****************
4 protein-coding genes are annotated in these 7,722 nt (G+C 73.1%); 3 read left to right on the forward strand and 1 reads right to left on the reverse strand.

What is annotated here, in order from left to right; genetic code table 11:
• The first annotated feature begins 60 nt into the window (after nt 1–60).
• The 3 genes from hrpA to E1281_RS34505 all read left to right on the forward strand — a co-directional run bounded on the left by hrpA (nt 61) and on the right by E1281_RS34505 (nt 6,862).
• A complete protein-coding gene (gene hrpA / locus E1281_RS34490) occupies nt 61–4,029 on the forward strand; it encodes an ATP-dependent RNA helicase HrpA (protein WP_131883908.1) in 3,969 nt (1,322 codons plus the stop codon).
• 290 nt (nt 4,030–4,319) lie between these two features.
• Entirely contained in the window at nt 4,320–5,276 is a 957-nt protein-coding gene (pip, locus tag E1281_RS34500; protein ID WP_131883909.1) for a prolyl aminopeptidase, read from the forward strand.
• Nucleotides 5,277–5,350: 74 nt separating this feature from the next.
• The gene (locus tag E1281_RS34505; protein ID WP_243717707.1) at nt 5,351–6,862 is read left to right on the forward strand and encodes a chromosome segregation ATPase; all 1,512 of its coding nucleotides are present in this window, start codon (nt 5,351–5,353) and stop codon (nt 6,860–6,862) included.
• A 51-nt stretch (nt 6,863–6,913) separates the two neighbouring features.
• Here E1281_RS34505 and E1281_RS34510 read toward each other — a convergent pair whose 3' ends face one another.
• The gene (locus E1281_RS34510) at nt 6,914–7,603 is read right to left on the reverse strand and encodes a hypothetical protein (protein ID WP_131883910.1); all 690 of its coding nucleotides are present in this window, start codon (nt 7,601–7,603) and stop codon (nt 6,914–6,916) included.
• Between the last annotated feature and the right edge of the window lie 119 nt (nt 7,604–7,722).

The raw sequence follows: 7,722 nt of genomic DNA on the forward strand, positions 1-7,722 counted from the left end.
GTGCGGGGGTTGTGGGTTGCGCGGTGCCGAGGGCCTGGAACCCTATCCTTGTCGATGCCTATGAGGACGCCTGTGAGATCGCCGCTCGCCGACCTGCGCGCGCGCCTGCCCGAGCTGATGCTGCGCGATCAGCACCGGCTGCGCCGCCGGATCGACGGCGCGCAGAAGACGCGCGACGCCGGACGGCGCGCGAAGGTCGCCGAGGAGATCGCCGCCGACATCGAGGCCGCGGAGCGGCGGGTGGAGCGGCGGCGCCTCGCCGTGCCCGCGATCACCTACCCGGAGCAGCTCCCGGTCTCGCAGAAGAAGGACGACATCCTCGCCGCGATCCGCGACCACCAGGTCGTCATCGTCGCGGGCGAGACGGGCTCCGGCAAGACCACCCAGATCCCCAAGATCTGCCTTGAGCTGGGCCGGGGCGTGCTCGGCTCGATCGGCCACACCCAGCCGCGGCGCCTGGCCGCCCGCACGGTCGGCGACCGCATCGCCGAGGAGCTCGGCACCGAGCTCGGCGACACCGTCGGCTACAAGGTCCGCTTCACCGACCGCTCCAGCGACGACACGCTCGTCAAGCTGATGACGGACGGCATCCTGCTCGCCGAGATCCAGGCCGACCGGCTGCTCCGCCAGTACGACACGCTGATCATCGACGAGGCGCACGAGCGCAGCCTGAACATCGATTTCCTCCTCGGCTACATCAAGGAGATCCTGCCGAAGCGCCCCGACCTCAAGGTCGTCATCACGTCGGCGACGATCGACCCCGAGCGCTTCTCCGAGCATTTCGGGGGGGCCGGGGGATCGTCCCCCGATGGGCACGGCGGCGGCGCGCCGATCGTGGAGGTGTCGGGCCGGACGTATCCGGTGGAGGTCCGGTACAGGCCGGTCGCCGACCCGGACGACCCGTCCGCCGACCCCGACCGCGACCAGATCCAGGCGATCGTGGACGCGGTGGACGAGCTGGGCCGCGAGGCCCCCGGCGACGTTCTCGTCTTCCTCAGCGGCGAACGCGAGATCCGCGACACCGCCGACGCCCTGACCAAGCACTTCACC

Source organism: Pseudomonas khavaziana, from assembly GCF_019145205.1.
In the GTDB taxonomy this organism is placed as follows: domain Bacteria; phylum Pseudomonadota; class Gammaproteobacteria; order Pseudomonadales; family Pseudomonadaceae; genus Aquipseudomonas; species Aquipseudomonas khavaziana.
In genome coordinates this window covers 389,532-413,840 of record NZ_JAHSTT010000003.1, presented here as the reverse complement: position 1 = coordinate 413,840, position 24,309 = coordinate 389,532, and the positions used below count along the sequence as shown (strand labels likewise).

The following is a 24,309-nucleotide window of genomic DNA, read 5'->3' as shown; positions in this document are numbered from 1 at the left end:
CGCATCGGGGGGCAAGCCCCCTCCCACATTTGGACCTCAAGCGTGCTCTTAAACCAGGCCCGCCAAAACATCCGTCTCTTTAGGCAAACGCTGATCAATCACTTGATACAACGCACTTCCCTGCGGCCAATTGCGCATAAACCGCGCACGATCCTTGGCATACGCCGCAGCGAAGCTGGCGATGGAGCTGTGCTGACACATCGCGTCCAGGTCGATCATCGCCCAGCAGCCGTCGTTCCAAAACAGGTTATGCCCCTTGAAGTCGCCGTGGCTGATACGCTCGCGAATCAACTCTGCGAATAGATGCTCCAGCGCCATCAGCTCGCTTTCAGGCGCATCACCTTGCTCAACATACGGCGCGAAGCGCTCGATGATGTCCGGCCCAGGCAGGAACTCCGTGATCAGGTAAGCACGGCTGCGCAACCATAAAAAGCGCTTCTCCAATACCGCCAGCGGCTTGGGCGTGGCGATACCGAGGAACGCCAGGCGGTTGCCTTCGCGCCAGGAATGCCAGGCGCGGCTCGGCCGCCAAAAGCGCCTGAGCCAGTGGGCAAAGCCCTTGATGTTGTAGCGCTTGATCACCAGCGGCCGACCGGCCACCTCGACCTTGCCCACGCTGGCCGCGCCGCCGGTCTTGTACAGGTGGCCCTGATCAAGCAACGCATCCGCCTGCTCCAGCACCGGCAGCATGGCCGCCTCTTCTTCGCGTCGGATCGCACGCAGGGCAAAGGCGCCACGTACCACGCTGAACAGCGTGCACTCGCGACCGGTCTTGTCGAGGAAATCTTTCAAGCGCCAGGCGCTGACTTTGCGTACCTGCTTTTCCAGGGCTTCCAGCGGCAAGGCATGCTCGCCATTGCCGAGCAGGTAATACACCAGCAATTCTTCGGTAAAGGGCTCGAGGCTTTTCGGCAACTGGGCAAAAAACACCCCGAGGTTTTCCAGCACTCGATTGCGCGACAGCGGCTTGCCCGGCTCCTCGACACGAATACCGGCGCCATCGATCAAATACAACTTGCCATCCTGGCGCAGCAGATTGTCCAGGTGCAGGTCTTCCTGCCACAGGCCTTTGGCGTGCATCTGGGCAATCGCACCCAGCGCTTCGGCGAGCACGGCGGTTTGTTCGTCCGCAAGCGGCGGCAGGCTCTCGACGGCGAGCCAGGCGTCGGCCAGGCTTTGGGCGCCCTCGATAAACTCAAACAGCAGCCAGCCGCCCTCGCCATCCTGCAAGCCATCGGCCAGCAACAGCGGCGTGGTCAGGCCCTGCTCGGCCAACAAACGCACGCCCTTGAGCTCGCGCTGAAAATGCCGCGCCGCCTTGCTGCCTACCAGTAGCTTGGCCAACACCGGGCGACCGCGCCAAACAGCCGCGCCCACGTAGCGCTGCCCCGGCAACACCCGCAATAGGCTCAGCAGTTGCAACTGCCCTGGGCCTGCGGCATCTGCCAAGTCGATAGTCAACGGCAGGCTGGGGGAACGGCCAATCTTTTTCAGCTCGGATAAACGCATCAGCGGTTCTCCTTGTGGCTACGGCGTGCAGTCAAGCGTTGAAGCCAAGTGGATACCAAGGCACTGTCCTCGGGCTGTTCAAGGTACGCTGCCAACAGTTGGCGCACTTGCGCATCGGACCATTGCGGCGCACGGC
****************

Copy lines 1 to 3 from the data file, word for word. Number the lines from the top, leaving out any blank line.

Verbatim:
4 protein-coding genes are annotated in these 7,722 nt (G+C 73.1%); 3 read left to right on the forward strand and 1 reads right to left on the reverse strand.

What is annotated here, in order from left to right; genetic code table 11:
• The first annotated feature begins 60 nt into the window (after nt 1–60).